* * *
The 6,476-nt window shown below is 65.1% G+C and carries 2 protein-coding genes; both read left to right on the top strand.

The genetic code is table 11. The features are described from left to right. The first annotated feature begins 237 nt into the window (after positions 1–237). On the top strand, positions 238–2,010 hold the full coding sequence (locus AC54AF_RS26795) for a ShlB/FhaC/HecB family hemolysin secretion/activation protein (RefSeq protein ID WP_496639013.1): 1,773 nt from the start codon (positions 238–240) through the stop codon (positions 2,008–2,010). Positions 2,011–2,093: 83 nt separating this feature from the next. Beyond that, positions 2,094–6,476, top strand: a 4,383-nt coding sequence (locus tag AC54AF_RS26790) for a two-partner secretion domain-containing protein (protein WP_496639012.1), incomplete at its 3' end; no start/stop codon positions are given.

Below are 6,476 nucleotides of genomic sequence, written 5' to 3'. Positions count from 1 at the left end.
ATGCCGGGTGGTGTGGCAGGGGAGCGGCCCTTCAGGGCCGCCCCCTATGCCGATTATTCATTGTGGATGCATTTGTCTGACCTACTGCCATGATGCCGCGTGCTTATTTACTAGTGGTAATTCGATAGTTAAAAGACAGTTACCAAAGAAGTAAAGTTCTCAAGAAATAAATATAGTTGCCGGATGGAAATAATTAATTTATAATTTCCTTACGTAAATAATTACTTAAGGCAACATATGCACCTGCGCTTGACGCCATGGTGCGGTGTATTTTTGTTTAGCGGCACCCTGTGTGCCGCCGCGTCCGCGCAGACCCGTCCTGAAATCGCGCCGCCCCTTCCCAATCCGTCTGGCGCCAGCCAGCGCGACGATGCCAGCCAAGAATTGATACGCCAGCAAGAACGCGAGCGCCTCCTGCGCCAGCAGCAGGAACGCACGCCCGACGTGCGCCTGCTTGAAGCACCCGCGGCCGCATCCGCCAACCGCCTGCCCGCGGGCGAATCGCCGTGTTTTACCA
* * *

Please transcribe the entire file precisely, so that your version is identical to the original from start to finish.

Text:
The 6,476-nt window shown below is 65.1% G+C and carries 2 protein-coding genes; both read left to right on the top strand.

The genetic code is table 11. The features are described from left to right. The first annotated feature begins 237 nt into the window (after positions 1–237). On the top strand, positions 238–2,010 hold the full coding sequence (locus AC54AF_RS26795) for a ShlB/FhaC/HecB family hemolysin secretion/activation protein (RefSeq protein ID WP_496639013.1): 1,773 nt from the start codon (positions 238–240) through the stop codon (positions 2,008–2,010). Positions 2,011–2,093: 83 nt separating this feature from the next. Beyond that, positions 2,094–6,476, top strand: a 4,383-nt coding sequence (locus tag AC54AF_RS26790) for a two-partner secretion domain-containing protein (protein WP_496639012.1), incomplete at its 3' end; no start/stop codon positions are given.

Below are 6,476 nucleotides of genomic sequence, written 5' to 3'. Positions count from 1 at the left end.
ATGCCGGGTGGTGTGGCAGGGGAGCGGCCCTTCAGGGCCGCCCCCTATGCCGATTATTCATTGTGGATGCATTTGTCTGACCTACTGCCATGATGCCGCGTGCTTATTTACTAGTGGTAATTCGATAGTTAAAAGACAGTTACCAAAGAAGTAAAGTTCTCAAGAAATAAATATAGTTGCCGGATGGAAATAATTAATTTATAATTTCCTTACGTAAATAATTACTTAAGGCAACATATGCACCTGCGCTTGACGCCATGGTGCGGTGTATTTTTGTTTAGCGGCACCCTGTGTGCCGCCGCGTCCGCGCAGACCCGTCCTGAAATCGCGCCGCCCCTTCCCAATCCGTCTGGCGCCAGCCAGCGCGACGATGCCAGCCAAGAATTGATACGCCAGCAAGAACGCGAGCGCCTCCTGCGCCAGCAGCAGGAACGCACGCCCGACGTGCGCCTGCTTGAAGCACCCGCGGCCGCATCCGCCAACCGCCTGCCCGCGGGCGAATCGCCGTGTTTTACCA